« Last post by Mike T on Today at 09:25:54 AM »
I found an article about Fiji longan varieties grown in my hometown from 1984 and here is an extract,
From the seedling stage the trees take 3 to 4 years to bear. Their frost tolerance is as yet unknown.
No clonal varieties have been named yet, although 5 different types of seedlings are now growing in the Cairns area. They are:
(1) The smaller brown-skinned type from Irian Jaya.
(2) The round green type from Fiji.
(3) The large, soft-skinned type from New Ireland.
(4) The purple and green hard-shelled type from New Britain.
(5) The hard-shelled green and red fruit from Wewak in Papua New Guinea.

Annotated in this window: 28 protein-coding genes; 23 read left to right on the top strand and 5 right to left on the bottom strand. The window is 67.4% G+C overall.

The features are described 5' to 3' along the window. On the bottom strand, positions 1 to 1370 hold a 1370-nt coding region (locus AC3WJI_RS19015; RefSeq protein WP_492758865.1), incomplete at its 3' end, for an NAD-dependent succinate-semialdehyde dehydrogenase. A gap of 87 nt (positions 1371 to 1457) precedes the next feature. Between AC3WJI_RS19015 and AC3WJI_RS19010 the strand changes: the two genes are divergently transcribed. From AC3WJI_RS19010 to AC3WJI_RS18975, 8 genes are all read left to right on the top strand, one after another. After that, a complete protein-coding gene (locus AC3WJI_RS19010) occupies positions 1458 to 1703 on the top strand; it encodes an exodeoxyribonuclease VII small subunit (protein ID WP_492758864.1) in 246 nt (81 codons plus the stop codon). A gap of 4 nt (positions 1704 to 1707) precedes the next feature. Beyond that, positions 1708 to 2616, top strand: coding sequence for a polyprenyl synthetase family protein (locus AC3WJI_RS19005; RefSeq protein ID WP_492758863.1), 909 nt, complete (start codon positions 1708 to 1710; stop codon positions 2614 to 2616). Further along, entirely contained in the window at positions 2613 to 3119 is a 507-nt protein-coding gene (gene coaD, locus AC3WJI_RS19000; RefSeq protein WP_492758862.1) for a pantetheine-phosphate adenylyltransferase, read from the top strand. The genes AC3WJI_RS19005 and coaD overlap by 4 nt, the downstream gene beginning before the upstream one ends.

The fruit is known under the names "Taun" Matoa, Fiji Longan, and Dawa.
People who know the fruit speak highly of it, although commercially, it is sold only in local markets in its native area. The tree is reported to grow well in soils with a high pH factor.
The tree is one of Papua New Guinea's most commercial timbers and is exported as "Taun". It reaches a height of 30 metres (100 ft) in the jungle, but when grown in the open (in backyards), it reaches about 15 metres and is similar in shape to a small mango tree.
DATE: May 1984
The New Ireland one sounds like a good match for the one originally pictured in this thread. Similar forms also seem to be present in PNG,New Britian and Fiji.